Good morning. And happy birthday to John Kay of Steppenwolf, who provide today's intro tune . . .
New warning: The think tank Third Way just published an interesting look at the effect of planned and potential nuclear plant closures on carbon emissions in the U.S. power sector.
Why it matters: Even if just some early retirements come to pass, it will knock the country further from a target set under former President Obama to cut greenhouse emissions by 80% below 2005 levels by 2050.
Check out the chart above: The top black line shows how much zero-carbon power — from renewables and nuclear plants — is needed to support the economy-wide 2050 goal (based on analysis underlying a 2016 White House report).
One level deeper: Much of this generation will likely be replaced by gas, which means more emissions, and even if it's all replaced by renewables, that's still a setback.
State of the market: Geopolitical tension including the prospect of U.S. strikes against Syria helped to send crude oil prices to their highest levels in over three years during trading yesterday.
What they're saying: In a note Thursday, a Barclays analyst predicted that geopolitical events could keep Brent prices above $70 over the next couple of months, though they see a downward trend in the second half of the year.
One level deeper: Flashpoints and events affecting the market included President Trump's tweet warning Russia that missiles "will be coming" in Syria in response to the apparent chemical attack, and reports that Yemen's Houthi rebels fired more missiles into Saudi Arabia.
What might be next: In a note late last night, RBC Capital Markets analysts raised the prospect of the Syrian conflict spreading beyond the country's borders, and also said the conflict in Yemen "presents a clear risk to regional energy supplies given attempted attacks on Saudi targets."
Where things stand this morning: Per MarketWatch, "oil futures wavered Thursday, holding near three-year highs as investors kept a nervous watch on Middle Eastern events."
Out today: Royal Dutch Shell published a big new report on the company's strategy in a world transitioning to climate-friendly energy sources.
One big takeaway: The oil-and-gas behemoth, which is investing a small but growing amount in green areas like electric vehicle charging, concludes there's little risk of being left with "stranded" oil-and-gas reserves in the medium term — looking out to 2030 — that it can't economically produce in a lower-carbon world.
One level deeper: Via The Financial Times story on the report...
Why it matters: Major energy companies are increasingly laying out long-term approaches to their business in the context of climate change. Oil-and-gas companies are seeking to reassure investors that a future climate-constrained energy system isn't an existential threat to their business.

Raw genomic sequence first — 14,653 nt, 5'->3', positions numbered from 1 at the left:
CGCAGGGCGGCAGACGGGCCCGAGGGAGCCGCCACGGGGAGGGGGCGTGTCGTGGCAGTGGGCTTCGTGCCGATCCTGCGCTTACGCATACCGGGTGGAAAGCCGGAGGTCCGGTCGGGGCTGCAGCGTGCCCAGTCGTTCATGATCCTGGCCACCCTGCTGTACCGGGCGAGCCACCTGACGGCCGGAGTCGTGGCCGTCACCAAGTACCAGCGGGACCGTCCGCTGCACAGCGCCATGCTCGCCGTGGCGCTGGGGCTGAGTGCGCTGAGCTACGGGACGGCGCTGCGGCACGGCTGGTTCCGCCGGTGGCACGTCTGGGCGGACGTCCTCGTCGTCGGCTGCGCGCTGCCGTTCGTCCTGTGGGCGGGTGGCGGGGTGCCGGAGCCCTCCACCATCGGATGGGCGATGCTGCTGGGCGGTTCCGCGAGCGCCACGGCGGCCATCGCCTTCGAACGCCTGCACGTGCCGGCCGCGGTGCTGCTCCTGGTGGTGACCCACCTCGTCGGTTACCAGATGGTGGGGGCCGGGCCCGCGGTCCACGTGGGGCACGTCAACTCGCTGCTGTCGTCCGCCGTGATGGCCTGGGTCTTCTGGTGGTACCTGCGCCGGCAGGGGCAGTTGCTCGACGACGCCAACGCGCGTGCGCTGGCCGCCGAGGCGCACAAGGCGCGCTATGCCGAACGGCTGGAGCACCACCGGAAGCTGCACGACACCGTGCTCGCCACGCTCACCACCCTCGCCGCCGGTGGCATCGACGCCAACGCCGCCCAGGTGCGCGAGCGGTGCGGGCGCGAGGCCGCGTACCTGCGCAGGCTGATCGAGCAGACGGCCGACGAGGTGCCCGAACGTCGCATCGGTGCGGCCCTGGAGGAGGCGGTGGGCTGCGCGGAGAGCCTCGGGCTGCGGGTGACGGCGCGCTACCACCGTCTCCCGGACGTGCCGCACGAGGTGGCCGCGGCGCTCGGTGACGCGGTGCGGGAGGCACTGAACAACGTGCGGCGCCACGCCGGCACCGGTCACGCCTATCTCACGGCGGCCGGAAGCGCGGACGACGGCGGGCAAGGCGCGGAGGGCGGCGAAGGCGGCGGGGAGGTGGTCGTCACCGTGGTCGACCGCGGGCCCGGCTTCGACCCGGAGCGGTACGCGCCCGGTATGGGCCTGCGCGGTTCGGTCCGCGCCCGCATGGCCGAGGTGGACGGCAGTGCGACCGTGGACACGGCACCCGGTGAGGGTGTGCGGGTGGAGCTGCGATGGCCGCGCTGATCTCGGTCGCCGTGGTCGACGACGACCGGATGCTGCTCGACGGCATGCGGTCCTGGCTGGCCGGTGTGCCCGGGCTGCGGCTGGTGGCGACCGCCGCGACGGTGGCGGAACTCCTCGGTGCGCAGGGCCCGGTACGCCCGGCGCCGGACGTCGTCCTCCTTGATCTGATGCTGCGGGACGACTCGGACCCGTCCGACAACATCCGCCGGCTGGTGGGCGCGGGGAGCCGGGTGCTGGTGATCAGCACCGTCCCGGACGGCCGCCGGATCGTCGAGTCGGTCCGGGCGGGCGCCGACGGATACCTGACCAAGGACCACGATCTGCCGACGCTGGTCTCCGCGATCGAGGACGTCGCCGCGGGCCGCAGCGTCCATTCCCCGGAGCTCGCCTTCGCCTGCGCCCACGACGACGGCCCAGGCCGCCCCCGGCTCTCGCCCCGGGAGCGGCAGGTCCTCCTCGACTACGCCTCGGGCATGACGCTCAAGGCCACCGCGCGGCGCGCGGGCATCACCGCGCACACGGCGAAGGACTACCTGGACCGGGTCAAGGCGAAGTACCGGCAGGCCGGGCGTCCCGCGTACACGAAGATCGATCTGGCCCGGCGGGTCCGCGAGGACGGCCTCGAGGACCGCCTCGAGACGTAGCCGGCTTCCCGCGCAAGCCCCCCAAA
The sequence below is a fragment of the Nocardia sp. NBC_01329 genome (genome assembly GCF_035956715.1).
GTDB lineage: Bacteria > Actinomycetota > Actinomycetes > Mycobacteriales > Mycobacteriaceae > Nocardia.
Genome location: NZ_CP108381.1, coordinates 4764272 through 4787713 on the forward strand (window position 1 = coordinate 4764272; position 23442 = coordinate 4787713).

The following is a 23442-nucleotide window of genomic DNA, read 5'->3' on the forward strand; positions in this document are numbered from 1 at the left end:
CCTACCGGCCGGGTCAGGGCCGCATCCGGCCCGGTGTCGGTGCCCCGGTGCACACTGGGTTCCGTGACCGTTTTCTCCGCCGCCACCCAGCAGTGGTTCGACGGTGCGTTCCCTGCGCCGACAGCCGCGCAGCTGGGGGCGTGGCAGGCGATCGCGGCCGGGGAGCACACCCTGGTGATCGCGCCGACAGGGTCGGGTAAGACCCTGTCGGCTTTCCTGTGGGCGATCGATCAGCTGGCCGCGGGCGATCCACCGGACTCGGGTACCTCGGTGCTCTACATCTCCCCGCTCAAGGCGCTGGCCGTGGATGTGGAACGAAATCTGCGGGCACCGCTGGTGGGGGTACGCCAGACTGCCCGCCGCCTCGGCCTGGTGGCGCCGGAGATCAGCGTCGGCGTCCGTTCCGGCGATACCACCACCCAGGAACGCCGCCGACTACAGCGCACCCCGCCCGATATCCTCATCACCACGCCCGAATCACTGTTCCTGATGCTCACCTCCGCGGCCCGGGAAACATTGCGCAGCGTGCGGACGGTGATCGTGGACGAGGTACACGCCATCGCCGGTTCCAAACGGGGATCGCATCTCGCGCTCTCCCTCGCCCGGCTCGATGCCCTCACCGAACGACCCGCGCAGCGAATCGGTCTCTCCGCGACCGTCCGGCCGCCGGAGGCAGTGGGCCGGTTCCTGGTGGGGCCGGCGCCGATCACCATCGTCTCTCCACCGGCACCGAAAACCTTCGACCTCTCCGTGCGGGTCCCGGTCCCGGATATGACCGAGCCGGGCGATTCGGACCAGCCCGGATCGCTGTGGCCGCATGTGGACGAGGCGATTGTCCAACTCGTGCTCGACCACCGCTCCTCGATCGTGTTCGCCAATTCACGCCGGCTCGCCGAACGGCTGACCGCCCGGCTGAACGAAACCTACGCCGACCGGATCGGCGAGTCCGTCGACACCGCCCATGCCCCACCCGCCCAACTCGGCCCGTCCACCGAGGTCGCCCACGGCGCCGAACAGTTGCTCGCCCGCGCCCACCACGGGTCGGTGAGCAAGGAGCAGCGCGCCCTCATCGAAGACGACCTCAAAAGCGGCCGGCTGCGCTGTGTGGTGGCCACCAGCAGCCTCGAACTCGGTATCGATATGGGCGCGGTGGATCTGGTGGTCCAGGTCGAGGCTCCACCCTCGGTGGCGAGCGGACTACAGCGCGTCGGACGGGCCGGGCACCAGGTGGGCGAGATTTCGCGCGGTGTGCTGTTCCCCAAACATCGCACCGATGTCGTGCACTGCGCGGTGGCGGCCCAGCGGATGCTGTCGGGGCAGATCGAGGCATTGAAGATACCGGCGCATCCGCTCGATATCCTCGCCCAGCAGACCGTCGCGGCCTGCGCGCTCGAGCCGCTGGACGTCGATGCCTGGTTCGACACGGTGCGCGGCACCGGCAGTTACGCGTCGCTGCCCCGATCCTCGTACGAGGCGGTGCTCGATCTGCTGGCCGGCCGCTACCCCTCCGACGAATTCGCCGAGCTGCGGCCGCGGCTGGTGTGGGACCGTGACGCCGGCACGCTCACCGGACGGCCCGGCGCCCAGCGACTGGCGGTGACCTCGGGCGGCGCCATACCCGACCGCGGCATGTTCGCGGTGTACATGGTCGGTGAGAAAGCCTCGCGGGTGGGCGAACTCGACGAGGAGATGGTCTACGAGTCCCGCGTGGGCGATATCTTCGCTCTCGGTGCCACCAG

Looking well beyond 2030, Shell said achieving the goals of the Paris agreement will require net zero additional CO2 emissions from energy by 2070, and that it plans to "keep pace."
A couple of energy-related things of note in Congress on Thursday...
State Department: Mike Pompeo, the CIA chief nominated to run the State Department, will appear before the Senate Foreign Relations Committee this morning.
Out today: On Thursday the Rhodium Group published a new analysis that concludes the power loss in Puerto Rico and the Virgin Islands from Hurricane Maria makes it the second-largest blackout in world history.
Why it matters: Their tally underscores the magnitude of suffering faced by U.S. citizens from the storm that hit last September. By early this week, it had had caused the loss of 3.4 billion customer hours of service in Puerto Rico and the Virgin Islands.
Bottom line: The report takes stock of power loss from disasters and other disruptions, while also noting the need for electrification for the over 1 billion people globally who have never had power.
Still possible: A new HSBC note says China can meet its goal under the Paris climate agreement of peaking its emissions around 2030 — but it won't be a cakewalk.
Why it matters: China is by far the world's largest greenhouse gas emitter, so its future is key to staving off runaway global warming.
Focus on governance: The wide-ranging report on China's deep environmental problems and climate efforts sizes up the newly created Ministry of Ecology and Environment.
"We think this is a positive move because it centralises many environmental issues which were previously everyone’s yet no one’s responsibility as multiple departments and divisions were involved," it states.
Big picture: The report cites progress in several areas, such as cutting terrible air pollution via reductions in fine particulates, sulphur dioxide and other pollutants. But, it adds, there's a long way to go:
"It will take time — many years — before businesses think that polluting is not a corner to be cut in the name of profit; before local authorities find the right balance between the local economy and the local environment; before data can be independently verified and used to inform investment decisions."
Need more: Via my Axios colleague Khorri Atkinson, House Oversight chairman Trey Gowdy (R) sent a letter Wednesday asking the Environmental Protection Agency to disclose additional records concerning administrator Scott Pruitt’s frequent first-class travel trips and a controversial condo rental agreement.
In the Senate: Per CNN, "The Senate is set to vote on Andrew Wheeler to be the number two official at the Environmental Protection Agency amid ethics concerns plaguing EPA chief Scott Pruitt and calls from Democrats for him to resign."
If Pruitt is forced out, Wheeler could run the agency until the Senate confirms a new administrator, the story notes.